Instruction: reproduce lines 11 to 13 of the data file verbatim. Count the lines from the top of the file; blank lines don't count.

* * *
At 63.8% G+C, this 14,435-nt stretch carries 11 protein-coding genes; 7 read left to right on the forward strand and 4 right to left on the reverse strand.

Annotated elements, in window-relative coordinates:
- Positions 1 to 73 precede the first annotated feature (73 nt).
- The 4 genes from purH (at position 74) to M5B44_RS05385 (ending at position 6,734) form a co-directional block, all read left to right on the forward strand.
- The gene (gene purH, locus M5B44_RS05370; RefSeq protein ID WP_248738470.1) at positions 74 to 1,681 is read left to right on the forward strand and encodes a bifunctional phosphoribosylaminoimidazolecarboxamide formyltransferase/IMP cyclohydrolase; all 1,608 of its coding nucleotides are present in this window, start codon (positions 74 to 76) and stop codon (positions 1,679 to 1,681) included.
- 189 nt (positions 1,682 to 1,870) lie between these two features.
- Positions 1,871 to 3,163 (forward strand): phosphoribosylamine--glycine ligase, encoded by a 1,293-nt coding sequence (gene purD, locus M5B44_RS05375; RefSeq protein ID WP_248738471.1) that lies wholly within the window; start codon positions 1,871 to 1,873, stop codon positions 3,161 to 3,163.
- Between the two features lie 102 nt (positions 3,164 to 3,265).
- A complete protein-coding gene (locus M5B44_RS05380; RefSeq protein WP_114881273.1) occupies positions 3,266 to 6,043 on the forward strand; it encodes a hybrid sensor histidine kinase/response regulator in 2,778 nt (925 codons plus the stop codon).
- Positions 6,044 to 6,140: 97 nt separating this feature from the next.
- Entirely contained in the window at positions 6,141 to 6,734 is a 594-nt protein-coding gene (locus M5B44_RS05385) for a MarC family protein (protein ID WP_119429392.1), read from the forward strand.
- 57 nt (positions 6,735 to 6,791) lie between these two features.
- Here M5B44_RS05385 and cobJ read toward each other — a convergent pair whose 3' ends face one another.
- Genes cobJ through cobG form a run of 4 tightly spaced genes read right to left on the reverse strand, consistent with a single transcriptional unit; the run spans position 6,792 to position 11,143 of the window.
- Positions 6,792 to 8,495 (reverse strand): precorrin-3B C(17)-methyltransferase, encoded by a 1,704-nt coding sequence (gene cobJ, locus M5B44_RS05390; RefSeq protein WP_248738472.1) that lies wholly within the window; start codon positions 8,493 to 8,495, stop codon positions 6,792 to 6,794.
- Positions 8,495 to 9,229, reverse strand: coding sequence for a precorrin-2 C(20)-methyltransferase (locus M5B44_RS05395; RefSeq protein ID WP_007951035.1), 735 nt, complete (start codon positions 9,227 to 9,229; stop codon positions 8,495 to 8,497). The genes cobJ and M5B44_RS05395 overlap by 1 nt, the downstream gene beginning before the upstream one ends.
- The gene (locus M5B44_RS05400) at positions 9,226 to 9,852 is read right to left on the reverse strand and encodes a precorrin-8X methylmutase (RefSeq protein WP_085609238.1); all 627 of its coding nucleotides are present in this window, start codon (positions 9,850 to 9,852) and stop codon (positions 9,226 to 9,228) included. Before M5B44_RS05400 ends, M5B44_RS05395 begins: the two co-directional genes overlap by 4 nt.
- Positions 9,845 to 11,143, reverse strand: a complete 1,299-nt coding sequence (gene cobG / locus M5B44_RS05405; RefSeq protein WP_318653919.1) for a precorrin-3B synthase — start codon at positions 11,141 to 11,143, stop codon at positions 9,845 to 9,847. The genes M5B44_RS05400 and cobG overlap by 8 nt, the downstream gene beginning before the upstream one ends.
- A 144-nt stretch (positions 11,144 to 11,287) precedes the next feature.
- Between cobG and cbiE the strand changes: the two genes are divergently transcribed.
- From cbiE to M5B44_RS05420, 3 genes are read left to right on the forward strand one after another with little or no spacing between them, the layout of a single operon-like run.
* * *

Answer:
- Entirely contained in the window at positions 6,141 to 6,734 is a 594-nt protein-coding gene (locus M5B44_RS05385) for a MarC family protein (protein ID WP_119429392.1), read from the forward strand.
- 57 nt (positions 6,735 to 6,791) lie between these two features.
- Here M5B44_RS05385 and cobJ read toward each other — a convergent pair whose 3' ends face one another.